Still Holding on to Faith
- Country Ever After star Criscilla Anderson shared new details of her potential treatment plan for stage 4 colon cancer with PEOPLE.
- Criscilla, who has been staying active despite starting to develop side effects from treatment, posted a video of her husband Coffey Anderson laying a bible in the dirt of their construction site as the couple starts to build a home in Dallas, Texas.
- An expert tells SurvivorNet how important it is to try to stay active through treatment, which can help combat side effects.
Anderson, who was initially diagnosed with stage 3 in 2018 and then learned last year that the disease had advanced, recently revealed that she may be on chemo for the rest of her life. In January, her cancer scans had shown “slight growth.”Read More
Anderson is scheduled to begin another round of treatment on April 1 in California (she goes back every few weeks), where she says her mom takes good care of her. The Los Angeles native has relocated to Dallas with her family: country singer husband Coffey Anderson, 42, and their three children, Ethan, 9, Emmarie, 7 and Everleigh, age 4.
“My hope is that I go through a few more rounds of chemo and get my body to NED (no evidence of disease), and then I will go to the Hope4Cancer treatment center in Mexico and basically detox from the chemo,” Anderson said. “I feel really good about Mexico, and the hope is that I will get to then enjoy the summer with the kids.”
Criscilla and Coffey were able to enjoy a trip to Mexico in February with some friends right after her treatment started.
The hip hop dancer has even been able to do a few dance classes in Dallas since going on chemo, but has been suffering from nausea. “I also suffer from fatigue and I have neuropathy in my fingers and toes. I mean, my feet and hands fall asleep really fast. But that’s all stuff I feel like I can handle, and maybe even fix in Mexico.”
The couple has been moving full steam ahead with their home-building plans, and have been sharing videos of the family at the construction site, which is in its beginning phase.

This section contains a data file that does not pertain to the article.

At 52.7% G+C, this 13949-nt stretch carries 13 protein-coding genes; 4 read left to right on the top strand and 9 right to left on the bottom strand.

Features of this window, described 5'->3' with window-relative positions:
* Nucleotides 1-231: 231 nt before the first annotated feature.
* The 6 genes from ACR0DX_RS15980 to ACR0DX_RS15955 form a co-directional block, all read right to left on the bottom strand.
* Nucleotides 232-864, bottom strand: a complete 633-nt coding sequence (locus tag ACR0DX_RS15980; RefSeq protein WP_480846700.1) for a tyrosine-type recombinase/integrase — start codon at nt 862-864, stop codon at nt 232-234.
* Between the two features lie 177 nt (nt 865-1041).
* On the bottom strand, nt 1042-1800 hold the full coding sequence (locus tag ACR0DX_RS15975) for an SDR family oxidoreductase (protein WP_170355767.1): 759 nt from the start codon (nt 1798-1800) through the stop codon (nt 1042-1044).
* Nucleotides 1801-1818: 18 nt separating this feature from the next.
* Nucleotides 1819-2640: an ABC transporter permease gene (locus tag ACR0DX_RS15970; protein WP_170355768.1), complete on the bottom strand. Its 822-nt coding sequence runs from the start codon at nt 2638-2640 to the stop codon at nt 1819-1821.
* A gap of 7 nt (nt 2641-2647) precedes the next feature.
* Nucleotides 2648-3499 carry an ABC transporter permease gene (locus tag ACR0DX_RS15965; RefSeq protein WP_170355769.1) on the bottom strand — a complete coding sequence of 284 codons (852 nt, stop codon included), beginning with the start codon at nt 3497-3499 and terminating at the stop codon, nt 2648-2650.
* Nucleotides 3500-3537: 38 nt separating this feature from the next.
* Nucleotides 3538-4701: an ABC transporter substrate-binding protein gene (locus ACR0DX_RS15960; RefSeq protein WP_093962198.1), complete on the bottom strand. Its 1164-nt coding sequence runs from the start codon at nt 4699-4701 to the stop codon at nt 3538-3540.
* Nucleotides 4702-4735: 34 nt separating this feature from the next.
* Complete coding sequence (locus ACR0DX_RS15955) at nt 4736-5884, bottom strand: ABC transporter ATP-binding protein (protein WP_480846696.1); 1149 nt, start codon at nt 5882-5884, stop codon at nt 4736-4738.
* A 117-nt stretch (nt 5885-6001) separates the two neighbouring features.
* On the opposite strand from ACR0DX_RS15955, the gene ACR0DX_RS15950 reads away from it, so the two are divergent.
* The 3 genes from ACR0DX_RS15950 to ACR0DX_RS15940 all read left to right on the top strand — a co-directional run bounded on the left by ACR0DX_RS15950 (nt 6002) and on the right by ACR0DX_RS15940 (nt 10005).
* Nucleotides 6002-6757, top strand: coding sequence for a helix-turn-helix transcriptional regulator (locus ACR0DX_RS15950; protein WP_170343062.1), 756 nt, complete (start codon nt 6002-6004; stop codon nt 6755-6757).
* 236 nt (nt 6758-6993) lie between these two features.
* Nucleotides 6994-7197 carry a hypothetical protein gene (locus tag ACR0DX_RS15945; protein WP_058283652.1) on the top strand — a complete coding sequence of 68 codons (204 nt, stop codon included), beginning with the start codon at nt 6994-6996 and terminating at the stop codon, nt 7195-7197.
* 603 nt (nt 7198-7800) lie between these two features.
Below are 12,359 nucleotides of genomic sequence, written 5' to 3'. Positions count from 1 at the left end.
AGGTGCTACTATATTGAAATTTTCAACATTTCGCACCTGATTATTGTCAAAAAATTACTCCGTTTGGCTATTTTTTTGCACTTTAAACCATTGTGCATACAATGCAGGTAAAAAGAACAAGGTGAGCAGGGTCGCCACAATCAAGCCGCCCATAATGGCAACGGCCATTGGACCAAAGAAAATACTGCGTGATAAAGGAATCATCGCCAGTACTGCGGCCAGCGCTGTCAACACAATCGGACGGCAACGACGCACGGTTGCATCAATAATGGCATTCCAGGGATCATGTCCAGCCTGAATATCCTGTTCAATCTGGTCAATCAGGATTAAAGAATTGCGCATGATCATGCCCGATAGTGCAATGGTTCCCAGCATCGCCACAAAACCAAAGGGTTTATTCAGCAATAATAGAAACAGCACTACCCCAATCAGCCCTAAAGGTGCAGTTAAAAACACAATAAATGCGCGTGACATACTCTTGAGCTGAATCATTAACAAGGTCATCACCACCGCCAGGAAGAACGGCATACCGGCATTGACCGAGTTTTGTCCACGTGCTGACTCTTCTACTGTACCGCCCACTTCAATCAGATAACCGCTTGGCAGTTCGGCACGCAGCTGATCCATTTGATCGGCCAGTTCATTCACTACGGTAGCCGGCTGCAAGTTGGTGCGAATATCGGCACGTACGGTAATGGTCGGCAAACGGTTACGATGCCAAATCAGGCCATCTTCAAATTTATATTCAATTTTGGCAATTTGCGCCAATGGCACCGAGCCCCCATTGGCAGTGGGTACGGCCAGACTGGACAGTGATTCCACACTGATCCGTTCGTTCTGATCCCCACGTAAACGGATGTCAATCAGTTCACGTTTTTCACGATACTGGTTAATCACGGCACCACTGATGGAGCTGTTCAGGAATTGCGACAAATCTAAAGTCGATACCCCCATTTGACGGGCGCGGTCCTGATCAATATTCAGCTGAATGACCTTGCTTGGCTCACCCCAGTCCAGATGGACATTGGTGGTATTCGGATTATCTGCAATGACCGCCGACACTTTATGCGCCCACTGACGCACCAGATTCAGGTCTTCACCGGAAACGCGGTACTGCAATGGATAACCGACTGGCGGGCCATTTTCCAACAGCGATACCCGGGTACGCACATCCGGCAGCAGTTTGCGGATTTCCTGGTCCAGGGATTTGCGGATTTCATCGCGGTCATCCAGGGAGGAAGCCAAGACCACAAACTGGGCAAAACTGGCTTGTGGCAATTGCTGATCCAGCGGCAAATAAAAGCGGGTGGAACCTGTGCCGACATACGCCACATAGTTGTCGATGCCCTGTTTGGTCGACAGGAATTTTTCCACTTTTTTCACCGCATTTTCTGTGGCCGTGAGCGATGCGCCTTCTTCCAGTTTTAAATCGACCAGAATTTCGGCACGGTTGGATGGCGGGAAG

“My incredible husband, the head our house @coffeyanderson dropping a Bible in the foundation of our new home,” Criscilla wrote on her Instagram next to a video of Coffey scoping out a good spot beneath the framing and laying it down in the dirt. “Building our home on the most solid foundation possible. Jesus. Such a beautiful moment.” Last week, the Anderson clan laid colorful scripture rocks in the foundation with different sayings etched into them.
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Living with Stage 4 Colon Cancer
Another young mom, Kate Bowler, talks about living with stage 4 colon cancer and trying to figure out her daily role, and how exhausting it can be to keep up a cheery demeanor.
“As a patient, I wasn’t always sure what my job was,” the Duke University Historian, who is just a year younger than Criscilla, tells SurvivorNet. As a mom, I know what my job is.
Bowler married her high school sweetheart, and as a wife she knew what her job was, “be reasonably cheerful, pay attention during dinner, stuff like that.”
She was diagnosed with stage 4 colon cancer at 35 years old, and as a cancer patient, she says she didn’t know what her job was. “Is it to be really cheerful so that people want to take care of me? Is it to be a super Googler, where I know what all my symptoms are?”
She was the one having to constantly relay the information of her illness to the rest of her family. “I bounced a lot back and forth between being a huge liar, just a giant performative ball of cheerfulness,” she admitted. “It was like I was starring in a reality show about someone who had cancer and was very enthusiastic about it. And then, privately, I was so scared.”
“I think we’re all worried that we might not get what we need in life,” Bowler adds. “I think none of us get to know. We all just have to do the very best and live most beautifully inside the confines of what we’re given.”
Staying Active Through Cancer Treatment
Trying to stay active can help people living with cancer tolerate the side effects a little easier. Even if you have multiple down days physically or emotionally, the key is to pick yourself back up again and continue trying to get exercise in like Criscilla, or continue working like Kate.
Obviously, it’s important to listen to your body, but just because you are on treatment doesn’t mean that you can’t at least get on your feet and get walking. Getting some fresh air outside or doing light exercises can keep your joints from getting stiff and may give you more energy.
“The more physically fit you are going through your cancer treatment, the less side effects you’ll have and the faster you’ll get back to your normal quality of life,” Dr. Sairah Ahmed, associate professor in the division of cancer medicine at the University of Texas MD Anderson Cancer Center, tells SurvivorNet. Even if there is a chance you may be on treatment for a longer period of time, there are constant advancements and treatments in medicine and many cancer patients say that it’s best to just take everything day by day, as it might be too overwhelming to think of the rest of your life in that way.
Staying Active During Cancer